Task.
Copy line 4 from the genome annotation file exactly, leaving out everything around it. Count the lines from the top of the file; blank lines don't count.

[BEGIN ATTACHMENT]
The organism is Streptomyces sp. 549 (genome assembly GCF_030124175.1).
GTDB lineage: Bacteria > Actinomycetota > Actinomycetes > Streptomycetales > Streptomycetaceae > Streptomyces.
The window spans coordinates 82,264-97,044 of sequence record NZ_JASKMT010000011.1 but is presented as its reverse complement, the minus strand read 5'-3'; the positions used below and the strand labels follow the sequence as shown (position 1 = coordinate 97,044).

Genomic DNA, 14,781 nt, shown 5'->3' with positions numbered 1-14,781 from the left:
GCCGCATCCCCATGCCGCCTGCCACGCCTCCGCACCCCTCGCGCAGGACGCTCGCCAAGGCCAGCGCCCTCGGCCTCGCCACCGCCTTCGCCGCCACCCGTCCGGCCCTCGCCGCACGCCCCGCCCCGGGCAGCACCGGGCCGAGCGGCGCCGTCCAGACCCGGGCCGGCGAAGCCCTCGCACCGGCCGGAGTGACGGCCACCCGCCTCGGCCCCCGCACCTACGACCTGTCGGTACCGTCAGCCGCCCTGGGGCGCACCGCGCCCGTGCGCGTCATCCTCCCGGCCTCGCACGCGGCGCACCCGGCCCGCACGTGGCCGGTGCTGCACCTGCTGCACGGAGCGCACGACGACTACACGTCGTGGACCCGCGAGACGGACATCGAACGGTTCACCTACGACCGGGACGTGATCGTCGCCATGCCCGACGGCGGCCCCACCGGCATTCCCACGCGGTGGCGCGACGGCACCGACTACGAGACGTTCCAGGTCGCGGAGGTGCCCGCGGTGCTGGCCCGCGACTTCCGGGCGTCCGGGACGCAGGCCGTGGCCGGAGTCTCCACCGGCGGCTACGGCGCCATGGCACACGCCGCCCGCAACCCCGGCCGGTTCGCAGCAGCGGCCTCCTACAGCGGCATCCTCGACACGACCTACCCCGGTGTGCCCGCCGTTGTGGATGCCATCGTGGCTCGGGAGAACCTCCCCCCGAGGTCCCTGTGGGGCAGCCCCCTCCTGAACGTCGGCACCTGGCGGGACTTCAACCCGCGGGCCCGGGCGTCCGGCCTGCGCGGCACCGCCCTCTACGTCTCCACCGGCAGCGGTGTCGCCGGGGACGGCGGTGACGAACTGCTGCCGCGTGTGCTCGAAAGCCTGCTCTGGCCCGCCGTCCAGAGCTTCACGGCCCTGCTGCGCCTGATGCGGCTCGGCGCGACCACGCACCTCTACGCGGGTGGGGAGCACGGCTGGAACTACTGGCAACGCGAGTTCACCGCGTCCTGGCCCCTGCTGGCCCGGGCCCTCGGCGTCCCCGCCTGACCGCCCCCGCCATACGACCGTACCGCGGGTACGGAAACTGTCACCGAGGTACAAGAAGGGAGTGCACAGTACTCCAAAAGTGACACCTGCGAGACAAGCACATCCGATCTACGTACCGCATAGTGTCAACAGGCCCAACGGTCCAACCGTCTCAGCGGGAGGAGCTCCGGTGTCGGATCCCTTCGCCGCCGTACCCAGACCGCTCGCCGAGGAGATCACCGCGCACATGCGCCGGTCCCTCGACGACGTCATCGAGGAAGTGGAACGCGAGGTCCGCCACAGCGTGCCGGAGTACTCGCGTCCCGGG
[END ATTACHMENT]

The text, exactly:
Genomic DNA, 14,781 nt, shown 5'->3' with positions numbered 1-14,781 from the left: